A few minutes ago, the House passed the Senate health care bill. Now the House is preparing to pass a reconciliation bill that will amend the Senate bill—removing legislative kickbacks, changing the tax structure and revenue mechanisms, and increasing the insurance subsidies, among other things. The Senate will probably pass these changes. But it may not. Either way, the original Senate bill has now been passed by both houses. It will be sent to President Obama, and he will sign it.
It's being hailed as a major legislative achievement, and in size and scope, it certainly is. But for those of us who do not take comfort in legislation of great size and scope, it's an achievement of dubious merit.
But it's not just the size and scope. It's also that this bill is unlikely to achieve most of the objectives that have been set out for it.
The retail argument in favor of the bill was basically twofold: It provides affordable insurance coverage for 30 million, and it reduces the deficit, thereby making it fiscally sensible.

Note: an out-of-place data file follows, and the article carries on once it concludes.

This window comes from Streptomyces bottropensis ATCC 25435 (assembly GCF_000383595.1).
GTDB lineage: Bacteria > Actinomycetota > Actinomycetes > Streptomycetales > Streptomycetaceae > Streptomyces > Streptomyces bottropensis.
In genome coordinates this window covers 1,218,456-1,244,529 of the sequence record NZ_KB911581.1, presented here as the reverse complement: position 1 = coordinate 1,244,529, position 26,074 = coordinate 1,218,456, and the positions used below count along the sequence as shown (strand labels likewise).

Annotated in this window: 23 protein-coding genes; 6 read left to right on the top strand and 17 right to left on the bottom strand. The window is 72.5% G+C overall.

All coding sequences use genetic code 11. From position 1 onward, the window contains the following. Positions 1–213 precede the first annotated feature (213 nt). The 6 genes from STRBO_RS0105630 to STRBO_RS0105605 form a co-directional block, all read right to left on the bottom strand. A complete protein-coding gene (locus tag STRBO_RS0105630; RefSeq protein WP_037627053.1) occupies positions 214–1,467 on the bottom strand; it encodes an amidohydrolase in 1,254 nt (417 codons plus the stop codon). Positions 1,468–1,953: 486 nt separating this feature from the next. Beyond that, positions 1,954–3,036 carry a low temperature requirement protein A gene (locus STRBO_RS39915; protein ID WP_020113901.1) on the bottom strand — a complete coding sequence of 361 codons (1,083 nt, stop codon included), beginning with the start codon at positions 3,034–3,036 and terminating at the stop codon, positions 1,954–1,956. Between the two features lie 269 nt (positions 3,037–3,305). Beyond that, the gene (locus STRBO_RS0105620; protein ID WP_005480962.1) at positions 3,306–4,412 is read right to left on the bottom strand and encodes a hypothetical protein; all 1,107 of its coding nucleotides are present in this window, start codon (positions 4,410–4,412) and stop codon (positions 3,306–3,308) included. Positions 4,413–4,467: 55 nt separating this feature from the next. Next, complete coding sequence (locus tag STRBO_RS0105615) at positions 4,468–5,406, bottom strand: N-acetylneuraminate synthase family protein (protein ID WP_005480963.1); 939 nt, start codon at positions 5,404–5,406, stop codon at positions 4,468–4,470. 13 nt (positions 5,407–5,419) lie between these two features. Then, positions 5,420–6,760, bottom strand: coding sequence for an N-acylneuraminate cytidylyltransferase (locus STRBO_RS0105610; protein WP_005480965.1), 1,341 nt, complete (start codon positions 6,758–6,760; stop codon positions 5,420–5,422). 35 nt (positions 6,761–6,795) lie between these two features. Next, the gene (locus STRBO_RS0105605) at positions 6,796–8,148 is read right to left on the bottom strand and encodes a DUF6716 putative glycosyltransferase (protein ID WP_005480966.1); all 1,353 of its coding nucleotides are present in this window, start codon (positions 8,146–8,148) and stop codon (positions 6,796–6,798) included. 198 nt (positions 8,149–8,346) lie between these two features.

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But CBO is clear: In conjunction with the upcoming doc fix—which was split off from the original bill and will be passed later—it doesn't lower the deficit. And if Medicare savings are used to extend the solvency of the program, as Democrats frequently claim will happen, then that eats up the deficit reduction.
The coverage figure is the best argument for the bill; all indications are that it's likely to result in health coverage for 30 million or more individuals. But the evidence that it will do so in an affordable manner is thin. The CBO estimates that the average premium cost will rise 10-13 percent (with a little more than half of folks receiving subsidies). And despite claims that the bill will put a stop to big rate increases, the evidence of the Massachusetts plan, which is very similar to Obamacare, suggests otherwise: Since the start of its plan, that state has seen double digit rate hikes, and expects more to come. And its average premium price is the highest in the nation. How can anyone possibly define this as "affordable"?
In the end, then, we're left with a highly expensive, fiscally dangerous expansion of health insurance that locks even more people into a broken system. That's an achievement, all right, but not a particularly good one.